Q&A: Ordaining of Acts 13:48
I'm in the midst of Romans 8, actually getting into the latter section and of course, people have Calvinistic thinking about it, that I will need to deal with and move them back into just following what the scripture is teaching. I'm very comfortable doing so, however, this one verse does prove a bit puzzling. I believe I need to define "ordained" and who is the one ordaining, and what is actually being ordained. It seems that ordained here matches well with ordained in Romans 13:2, where God is setting up that something will be as it is, and that he has a purpose with that, so what He is "appointing" and determining will be. Thus, God does seem to be the one ordaining. Now I've wrestled with if this is ordaining of the kind of faith that they exercised, but honestly, I have a difficult time justifying that from the passage. "As many as..." would indicated that it is the people who are ordained. My take is simple, and I'm curious if you can help refine it. As I read this, I see a group of Gentiles (13:26) listening in to Paul's preaching the salvation offered by Jesus Christ, and there most certainly are those that "fear God," among them that are not Israel, but do have faith in the God of creation, and perhaps even a type of saving faith that looks for God to be merciful to them, and trusting that he will somehow be, but without the details of its operation. If that is the case, then once they hear the truth of how "all that believe are justified from all things, from which ye could not be justified by the law of Moses," and obviously receive it readily for they request that these same words should be preached again the next Sabbath, and they go invite friends and family to attend, might they then be "ordained unto eternal life?" It would appear to me that it makes sense. Almost like Cornelius: someone what obviously blesses Israel, glorifies the God of Israel, and seems to be requesting the mercy of their God, the God of creation, perhaps he too would fit this kind of a statement, being one "ordained unto eternal life," due to his preexistent faith, though not readily recognized until Peter comes and preaches about what Christ accomplished. I'm not sure if he is a perfect match, but he does come to mind.
As I read it, the word is being used in this context to highlight the dispensational change (1 Cor. 2:7). Particularly, the fundamental issue of salvation going to the Gentiles through Israel's fall (in contrast to being dealt with through Israel's rise). This is part of the first official "provocation" declaration to Israel where he turns from Israel who have judged themselves "unworthy of everlasting life" and turns to the Gentiles (Acts 13:46; 18:6; 28:28). This was validated by Peter and what had occurred earlier with the "like gift" where they were forced to recognize that something different was going on and God had "also to the Gentiles granted repentance unto life" (Acts 11:17-18; Rom. 15:16).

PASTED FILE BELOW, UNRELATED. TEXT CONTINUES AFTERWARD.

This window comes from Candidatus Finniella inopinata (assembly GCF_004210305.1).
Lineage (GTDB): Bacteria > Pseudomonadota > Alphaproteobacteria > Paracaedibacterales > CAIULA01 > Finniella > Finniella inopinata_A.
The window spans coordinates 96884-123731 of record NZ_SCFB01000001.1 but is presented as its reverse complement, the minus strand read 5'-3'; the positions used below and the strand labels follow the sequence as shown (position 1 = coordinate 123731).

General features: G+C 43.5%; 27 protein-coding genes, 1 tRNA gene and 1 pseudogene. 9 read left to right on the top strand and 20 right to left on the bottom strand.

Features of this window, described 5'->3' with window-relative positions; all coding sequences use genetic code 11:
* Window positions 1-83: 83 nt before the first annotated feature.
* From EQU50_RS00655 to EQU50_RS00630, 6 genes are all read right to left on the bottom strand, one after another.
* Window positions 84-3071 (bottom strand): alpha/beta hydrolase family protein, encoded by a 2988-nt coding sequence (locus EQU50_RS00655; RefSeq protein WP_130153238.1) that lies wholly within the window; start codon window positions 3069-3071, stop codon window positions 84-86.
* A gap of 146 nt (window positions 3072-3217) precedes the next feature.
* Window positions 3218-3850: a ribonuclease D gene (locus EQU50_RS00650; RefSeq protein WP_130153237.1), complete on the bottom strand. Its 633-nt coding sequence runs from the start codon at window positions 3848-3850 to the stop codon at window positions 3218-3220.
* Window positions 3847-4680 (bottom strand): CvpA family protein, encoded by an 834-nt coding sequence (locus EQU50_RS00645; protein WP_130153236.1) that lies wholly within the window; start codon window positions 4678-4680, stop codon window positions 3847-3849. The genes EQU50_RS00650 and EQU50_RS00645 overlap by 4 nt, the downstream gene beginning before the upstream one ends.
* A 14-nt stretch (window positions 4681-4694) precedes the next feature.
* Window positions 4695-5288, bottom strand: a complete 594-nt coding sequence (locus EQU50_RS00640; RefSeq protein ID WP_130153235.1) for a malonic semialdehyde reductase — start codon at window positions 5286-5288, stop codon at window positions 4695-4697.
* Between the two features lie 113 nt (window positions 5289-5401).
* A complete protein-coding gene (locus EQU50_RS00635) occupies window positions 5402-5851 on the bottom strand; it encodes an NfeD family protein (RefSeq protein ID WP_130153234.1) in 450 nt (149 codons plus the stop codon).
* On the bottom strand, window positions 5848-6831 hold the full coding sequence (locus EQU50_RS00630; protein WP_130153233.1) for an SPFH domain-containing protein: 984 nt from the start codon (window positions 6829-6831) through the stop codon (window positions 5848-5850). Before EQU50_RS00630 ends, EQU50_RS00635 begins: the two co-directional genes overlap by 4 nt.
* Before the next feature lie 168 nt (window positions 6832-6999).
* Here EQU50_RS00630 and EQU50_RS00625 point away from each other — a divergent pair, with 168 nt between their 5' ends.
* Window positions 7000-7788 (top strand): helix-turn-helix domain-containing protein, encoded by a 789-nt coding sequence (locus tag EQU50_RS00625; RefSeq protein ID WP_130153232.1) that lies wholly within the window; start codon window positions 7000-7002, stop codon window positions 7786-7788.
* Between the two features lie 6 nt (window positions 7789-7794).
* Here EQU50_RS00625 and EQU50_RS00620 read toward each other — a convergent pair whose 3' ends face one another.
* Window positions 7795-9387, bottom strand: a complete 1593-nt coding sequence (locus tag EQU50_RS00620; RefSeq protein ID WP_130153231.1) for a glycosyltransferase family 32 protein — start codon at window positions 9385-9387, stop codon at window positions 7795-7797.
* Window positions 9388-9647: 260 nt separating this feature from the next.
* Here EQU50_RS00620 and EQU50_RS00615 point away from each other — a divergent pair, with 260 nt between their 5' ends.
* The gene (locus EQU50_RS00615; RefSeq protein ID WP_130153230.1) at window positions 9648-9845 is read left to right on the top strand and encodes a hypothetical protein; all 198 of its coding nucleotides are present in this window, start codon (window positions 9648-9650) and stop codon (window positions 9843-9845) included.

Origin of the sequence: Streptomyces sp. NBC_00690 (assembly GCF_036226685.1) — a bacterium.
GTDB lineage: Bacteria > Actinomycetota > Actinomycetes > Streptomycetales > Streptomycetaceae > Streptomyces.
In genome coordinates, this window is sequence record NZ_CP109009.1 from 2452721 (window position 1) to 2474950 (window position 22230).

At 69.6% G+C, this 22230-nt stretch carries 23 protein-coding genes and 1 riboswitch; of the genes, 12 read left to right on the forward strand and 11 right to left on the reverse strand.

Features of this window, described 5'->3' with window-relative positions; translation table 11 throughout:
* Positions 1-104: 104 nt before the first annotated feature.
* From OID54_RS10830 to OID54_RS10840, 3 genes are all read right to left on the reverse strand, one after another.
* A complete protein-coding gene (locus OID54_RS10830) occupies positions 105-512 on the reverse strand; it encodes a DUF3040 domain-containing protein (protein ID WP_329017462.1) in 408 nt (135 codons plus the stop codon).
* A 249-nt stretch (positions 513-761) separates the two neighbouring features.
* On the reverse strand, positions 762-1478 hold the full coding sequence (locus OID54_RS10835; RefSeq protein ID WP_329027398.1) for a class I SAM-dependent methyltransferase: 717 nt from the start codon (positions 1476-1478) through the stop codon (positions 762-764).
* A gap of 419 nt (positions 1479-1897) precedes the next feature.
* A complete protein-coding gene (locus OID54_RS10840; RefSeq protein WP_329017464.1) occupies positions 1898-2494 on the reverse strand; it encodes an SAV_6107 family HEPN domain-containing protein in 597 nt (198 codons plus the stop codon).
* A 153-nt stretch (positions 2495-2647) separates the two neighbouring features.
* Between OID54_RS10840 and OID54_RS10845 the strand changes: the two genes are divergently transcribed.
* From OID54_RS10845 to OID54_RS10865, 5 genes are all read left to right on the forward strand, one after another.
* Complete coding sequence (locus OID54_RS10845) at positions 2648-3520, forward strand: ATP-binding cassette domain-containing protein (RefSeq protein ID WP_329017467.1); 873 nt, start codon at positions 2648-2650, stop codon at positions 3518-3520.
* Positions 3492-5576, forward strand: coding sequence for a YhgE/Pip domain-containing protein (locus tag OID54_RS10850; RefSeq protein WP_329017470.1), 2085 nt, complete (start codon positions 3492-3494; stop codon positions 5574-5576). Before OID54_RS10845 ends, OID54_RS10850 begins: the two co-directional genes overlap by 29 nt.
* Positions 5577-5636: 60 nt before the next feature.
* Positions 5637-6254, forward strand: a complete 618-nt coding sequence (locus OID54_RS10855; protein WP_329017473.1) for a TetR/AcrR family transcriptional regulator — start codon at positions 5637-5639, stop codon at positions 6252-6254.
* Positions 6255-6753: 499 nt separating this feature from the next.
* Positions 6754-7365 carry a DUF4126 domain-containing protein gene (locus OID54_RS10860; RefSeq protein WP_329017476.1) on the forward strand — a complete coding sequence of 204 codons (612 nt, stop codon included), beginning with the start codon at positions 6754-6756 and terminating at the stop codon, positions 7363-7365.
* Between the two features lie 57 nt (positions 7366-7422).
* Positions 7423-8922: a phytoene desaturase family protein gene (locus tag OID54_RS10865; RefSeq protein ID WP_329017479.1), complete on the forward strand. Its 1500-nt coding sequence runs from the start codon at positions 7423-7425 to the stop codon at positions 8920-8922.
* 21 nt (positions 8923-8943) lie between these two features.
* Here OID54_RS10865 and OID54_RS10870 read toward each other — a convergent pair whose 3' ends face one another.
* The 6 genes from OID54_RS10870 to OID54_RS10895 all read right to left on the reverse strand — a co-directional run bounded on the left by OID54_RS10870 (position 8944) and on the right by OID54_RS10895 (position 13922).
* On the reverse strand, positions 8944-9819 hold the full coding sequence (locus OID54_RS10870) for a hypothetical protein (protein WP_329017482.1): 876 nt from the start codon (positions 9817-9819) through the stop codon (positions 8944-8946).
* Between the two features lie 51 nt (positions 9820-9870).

Both persons and faith are therefore in view. The persons are viewed both collectively (as Gentiles that have been dispensationally granted repentance unto life in light of Israel's fall) as well as individually (as not all Gentiles are automatically saved, but simply granted repentance unto life). They must still individually exercise true faith and respond positively in godly repentance to the "word of God" they are now privileged to hear as Gentiles (Acts 13:44,46,48; 28:28). As always, their faith must be in connection with hearing the word of God and believing (Rom. 10:17; 1 Cor. 1:21). This is who God has ordained unto eternal life. Those who do are the beneficiaries of what God has ordained in connection with "the mystery".
It involves therefore everything that has been ordained in connection with "the mystery" and God's revelation of it. The details of which will be made known with increasing "glory" detail through the Pauline curriculum as those who have believed are further educated in their calling and election (1 Cor. 2:7). Acts, however, is primarily about Israel and its message is to them. The use of ordain is in that basic foundational setting in connection with what God has dispensationally ordained concerning the Gentiles today. While it provoked many to "envy" and "jealousy", it should be "accepted" by them and provoke them to "emulation" (Acts 13:45; Rom. 11:11-14). For more on Paul's "provocation" ministry and the transition in Acts, see my book The Fulness of Christ.
Believing unto eternal life has never involved the erroneous ideas of Calvinism and its misteaching of biblical doctrines like election, predestination, etc. It concerns the opportunities that God has ordained and extends program wise, and the belief that must be exercised by men in light of it. God has ordained some particular things in connection with "the mystery", which we Gentiles are privileged to specially partake of today. Hope this helps.
Seated in heavenly places with Him,